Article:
So Labour has held Batley and Spen, despite the last pre-election poll giving the Tories a lead of six percentage points.
How did Labour defy the odds?
Did voters react negatively to the divisive tactics of George Galloway, whose goal was to split the left? Did the withdrawal of the Green Party candidate over offensive tweets give Labour a boost? Did the Matt Hancock scandal dent the Tories' share?
These all may have played a part, but the decisive factor appears to have been the strength and appeal of Labour’s candidate.
Kim Leadbeater, sister of murdered MP Jo Cox, is someone with real integrity, who remained steadfast in her determination, despite an increasingly toxic campaign against her.
Leadbeater lives in the constituency of Batley and Spen where she and Jo grew up and which Jo represented until her death.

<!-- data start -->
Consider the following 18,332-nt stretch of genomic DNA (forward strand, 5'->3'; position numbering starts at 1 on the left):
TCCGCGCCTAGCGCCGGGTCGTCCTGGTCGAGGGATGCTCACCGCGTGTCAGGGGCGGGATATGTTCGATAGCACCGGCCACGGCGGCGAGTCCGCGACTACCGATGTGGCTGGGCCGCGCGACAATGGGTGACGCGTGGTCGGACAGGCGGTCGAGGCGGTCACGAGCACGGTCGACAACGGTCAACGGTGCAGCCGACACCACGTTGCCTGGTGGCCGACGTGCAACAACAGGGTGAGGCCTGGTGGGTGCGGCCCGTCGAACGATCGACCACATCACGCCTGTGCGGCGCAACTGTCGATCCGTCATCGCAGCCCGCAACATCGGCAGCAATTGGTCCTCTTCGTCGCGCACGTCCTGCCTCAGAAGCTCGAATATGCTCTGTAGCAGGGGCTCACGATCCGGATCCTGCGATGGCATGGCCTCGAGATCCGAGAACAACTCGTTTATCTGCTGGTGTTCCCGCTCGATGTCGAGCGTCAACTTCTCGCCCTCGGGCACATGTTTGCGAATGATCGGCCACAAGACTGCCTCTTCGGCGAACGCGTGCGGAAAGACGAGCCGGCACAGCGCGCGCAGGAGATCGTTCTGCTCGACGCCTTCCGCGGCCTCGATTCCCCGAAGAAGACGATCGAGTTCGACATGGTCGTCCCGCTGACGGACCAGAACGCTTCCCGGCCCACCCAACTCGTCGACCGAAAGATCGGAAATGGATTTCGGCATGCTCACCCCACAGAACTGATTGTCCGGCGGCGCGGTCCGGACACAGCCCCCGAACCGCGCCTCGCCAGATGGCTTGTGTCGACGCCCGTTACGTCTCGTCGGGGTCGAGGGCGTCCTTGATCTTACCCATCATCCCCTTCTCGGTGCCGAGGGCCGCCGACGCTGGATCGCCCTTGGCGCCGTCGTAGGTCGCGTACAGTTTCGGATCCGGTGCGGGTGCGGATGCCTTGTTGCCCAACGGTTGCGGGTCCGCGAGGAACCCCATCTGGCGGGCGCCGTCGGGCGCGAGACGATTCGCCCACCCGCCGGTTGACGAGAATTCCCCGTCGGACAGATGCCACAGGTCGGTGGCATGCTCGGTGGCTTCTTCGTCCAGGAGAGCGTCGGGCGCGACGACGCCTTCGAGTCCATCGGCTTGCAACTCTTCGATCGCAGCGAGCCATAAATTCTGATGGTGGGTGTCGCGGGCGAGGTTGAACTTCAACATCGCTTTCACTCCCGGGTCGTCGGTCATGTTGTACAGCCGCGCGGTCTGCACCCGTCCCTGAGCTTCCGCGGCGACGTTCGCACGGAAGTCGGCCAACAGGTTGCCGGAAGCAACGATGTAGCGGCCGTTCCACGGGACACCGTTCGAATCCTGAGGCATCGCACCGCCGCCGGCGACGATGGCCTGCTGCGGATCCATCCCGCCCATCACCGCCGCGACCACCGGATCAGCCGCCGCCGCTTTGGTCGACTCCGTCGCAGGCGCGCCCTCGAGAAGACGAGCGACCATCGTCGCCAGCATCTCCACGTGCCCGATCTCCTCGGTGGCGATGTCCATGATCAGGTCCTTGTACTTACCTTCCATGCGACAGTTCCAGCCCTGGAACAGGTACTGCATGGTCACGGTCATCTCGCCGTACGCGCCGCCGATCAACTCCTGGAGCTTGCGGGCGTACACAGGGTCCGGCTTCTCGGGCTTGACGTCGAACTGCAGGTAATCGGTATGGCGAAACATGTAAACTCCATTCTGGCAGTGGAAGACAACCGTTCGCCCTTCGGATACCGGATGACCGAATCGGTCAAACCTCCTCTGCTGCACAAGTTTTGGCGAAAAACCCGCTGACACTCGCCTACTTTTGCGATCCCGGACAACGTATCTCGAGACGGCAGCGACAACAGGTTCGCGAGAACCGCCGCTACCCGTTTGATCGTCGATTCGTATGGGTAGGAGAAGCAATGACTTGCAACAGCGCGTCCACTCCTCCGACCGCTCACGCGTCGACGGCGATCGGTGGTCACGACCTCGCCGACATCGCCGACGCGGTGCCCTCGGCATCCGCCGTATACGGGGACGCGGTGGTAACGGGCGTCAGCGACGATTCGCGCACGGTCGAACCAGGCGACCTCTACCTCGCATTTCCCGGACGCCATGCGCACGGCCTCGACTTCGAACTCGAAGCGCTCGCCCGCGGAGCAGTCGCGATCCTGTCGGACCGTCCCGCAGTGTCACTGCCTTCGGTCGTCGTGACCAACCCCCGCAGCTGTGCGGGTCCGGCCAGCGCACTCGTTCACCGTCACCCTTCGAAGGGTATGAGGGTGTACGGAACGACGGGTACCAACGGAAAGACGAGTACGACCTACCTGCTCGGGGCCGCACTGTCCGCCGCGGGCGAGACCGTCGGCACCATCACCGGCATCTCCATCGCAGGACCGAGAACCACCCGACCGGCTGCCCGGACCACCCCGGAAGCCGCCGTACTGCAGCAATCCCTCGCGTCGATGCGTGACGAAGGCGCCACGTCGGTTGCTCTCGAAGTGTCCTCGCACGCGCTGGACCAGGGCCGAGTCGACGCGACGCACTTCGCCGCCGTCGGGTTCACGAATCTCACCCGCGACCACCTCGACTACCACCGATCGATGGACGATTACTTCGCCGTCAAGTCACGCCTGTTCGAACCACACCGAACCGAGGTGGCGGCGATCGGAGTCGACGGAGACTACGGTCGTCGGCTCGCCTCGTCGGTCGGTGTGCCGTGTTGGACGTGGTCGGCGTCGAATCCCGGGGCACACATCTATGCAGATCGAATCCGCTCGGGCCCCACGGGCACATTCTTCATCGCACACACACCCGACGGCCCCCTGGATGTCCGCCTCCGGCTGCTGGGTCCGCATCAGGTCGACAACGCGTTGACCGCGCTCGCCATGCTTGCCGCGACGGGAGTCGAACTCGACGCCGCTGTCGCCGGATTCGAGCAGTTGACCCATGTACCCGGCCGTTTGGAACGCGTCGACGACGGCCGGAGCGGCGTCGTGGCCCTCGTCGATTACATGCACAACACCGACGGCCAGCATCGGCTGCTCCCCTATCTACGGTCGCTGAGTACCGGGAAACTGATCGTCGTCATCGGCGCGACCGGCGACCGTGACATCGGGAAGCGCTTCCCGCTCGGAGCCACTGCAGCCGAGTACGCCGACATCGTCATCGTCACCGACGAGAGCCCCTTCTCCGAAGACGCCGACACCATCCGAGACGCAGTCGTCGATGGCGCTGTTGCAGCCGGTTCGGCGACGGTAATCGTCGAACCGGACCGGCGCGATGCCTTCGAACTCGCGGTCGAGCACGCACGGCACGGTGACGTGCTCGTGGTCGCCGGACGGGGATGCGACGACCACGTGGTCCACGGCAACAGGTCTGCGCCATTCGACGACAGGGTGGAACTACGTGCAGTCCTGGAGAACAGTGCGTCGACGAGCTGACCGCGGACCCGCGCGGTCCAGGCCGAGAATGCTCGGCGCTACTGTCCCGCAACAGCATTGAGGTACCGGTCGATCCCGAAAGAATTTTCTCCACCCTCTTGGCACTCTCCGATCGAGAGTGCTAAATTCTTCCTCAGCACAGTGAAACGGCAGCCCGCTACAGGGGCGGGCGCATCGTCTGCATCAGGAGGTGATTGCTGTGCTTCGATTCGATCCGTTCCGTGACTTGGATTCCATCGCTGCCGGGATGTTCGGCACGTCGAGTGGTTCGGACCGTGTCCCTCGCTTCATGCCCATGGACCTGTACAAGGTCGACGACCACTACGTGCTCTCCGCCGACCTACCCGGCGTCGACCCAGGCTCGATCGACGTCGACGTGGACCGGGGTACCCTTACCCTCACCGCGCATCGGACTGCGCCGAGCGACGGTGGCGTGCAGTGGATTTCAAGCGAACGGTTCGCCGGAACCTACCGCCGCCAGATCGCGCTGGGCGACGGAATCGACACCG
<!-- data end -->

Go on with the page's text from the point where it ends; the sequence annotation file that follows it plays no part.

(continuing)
A former lecturer in physical activity and wellbeing, this resilience has come in handy in a gruelling doorstep campaign.
The final week of campaigning appears to have swung it in her favour.
Just. She won by 323 votes, making Batley and Spen the 10th most marginal seat in the UK.
For now, the pressure has eased on Labour leader Keir Starmer. The knives in the shadow cabinet were out, but he can breathe a little easier today.
Perhaps the bigger story here is that grassroots politics won out over hate-stirring opportunists. That's got to be good for British politics.
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